calcurse is released under the BSD license, so feel free to download, modify and redistribute it.
The whole source code currently is under version control using Git as VCS. You can either view recent changes and stats, browse the source tree, and download snapshot tarballs through our cgit web interface or retrieve a local copy of the development tree using:
$ git clone git://git.calcurse.org/calcurse.git
That creates a new directory calcurse containing the cloned repository. A graphical view of recent development can be requested using the gitk(1) frontend:
$ gitk --all
To update your existing local working copy to the current point of development, run:
$ git pull origin master
If you'd like to follow the maintenance branch (maint) as well, setting up a tracking branch is recommended:
$ git branch -t maint origin/maint
Subsequently, just use git pull which will sync both master and maint branches.
For further documentation and tutorials, check the Git website.
To build calcurse from development sources, run:
$ ./autogen.sh $ ./configure $ make
Patches are always appreciated and should be sent to misc at calcurse dot org for discussion or to bugs at calcurse dot org if they are mere bug fixes. You will need to subscribe to the mailing lists before submitting. Signed-off patches produced by git-format-patch(1) and submitted as an inline attachments via git-send-email(1) are preferred.
If you've never used Git before, try to stick to following workflow:
Whenever you want to work on a new feature, do it in a separate branch. Having custom commits in the master branch might cause conflicts when pulling in new changes. Creating a new development branch before doing any changes is good practice. And even before doing that, you should update the master branch of your working copy:
$ git checkout master $ git pull origin master $ git checkout -b foo
Maintenance patches such as bug fixes and stability improvements should be based on the maint branch instead:
$ git checkout maint $ git pull origin maint $ git checkout -b foo
Edit files in the source tree and test your changes. When everything seems to be fine, you're ready to commit to your local working tree:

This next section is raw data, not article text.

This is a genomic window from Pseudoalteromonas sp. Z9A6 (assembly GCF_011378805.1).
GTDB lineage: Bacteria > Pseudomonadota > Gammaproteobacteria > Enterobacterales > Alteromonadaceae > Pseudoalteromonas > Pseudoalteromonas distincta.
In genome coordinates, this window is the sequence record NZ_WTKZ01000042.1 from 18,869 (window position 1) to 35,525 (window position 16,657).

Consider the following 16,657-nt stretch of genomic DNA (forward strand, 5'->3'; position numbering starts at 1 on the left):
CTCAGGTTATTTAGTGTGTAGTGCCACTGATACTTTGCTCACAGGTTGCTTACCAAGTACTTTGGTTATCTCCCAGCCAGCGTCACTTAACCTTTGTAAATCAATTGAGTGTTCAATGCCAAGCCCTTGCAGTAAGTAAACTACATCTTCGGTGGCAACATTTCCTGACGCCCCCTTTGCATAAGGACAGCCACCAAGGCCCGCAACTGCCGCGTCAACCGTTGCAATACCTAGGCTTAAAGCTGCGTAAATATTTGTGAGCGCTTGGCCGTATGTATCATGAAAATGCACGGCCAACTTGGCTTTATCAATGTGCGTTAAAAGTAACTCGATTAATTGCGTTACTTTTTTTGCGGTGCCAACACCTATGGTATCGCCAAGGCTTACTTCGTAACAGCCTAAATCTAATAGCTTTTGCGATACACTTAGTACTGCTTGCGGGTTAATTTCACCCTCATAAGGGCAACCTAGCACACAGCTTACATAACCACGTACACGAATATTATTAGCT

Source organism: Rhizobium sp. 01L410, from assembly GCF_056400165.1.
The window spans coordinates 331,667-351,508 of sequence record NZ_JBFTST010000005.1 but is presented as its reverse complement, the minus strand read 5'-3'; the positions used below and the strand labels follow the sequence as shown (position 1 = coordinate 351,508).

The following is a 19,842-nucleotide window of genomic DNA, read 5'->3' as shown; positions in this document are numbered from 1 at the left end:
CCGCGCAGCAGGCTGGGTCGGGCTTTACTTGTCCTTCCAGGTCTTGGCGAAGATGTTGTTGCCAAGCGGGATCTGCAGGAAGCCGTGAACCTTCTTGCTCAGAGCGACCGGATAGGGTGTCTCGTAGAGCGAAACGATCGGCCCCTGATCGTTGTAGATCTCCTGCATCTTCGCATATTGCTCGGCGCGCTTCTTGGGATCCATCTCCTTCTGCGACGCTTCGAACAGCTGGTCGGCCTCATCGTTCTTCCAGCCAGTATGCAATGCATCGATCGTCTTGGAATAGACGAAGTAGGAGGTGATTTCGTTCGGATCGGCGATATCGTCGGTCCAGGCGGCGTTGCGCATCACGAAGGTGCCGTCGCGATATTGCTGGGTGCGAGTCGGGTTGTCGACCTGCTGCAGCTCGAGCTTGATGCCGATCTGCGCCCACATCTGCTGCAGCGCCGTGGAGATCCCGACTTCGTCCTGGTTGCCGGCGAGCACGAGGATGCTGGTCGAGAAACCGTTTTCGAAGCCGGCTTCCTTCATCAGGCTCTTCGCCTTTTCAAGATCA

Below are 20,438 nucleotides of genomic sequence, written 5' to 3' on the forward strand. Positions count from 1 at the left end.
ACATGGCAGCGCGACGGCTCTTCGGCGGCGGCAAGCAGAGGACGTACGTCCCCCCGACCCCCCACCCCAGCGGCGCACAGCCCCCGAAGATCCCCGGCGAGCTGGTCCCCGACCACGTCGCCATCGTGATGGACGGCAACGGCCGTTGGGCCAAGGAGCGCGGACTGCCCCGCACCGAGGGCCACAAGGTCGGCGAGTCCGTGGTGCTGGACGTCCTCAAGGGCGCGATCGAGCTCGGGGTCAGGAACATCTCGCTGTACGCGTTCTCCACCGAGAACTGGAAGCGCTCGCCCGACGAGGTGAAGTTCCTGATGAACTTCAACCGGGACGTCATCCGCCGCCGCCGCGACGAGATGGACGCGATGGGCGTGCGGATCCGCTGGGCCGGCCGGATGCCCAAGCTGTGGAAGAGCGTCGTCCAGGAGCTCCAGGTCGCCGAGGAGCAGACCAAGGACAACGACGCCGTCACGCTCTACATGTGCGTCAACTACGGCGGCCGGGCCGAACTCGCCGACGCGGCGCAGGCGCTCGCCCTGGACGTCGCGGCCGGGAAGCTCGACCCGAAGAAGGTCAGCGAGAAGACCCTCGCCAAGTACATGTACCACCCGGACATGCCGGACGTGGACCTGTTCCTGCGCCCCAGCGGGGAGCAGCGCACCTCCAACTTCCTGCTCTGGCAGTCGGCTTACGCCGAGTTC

$ git commit -as
If you added or removed files, you probaly need to run git add or git rm before committing so that Git is aware of them.
If you work on more than a small bug fix, you should split your work into several commits. Try to keep your commits small and focused. Smaller patches are way easier to review and have a better chance of being included in mainline development. Also try to make your commit messages brief and descriptive.
As soon as you finished all your work, test everything again and create a patch series:
$ git format-patch master
Replace master by maint if your development branch is based on the maintenance branch:
$ git format-patch maint
Send your patch series to one of the mailing lists:
$ git send-email *.patch
Optionally switch back to any other branch and delete your working branch if you don't need it anymore:
$ git checkout master $ git branch -D foo
In case you are interested in more details and features of Git, check the Git website. Version Control with Git by Jon Loeliger also is a good book to start with.
If you are interested in contributing to calcurse development, the following steps are good to start with:
We currently use Transifex to manage calcurse translations. Following languages are available:
To find out more about our translation workflow, check the calcurse i18n section in the manual. Translation contributions are highly appreciated!
The following graphs have been generated using pepper's built-in reports:
The reports are currently regenerated manually and therefore might be slightly out of date at times.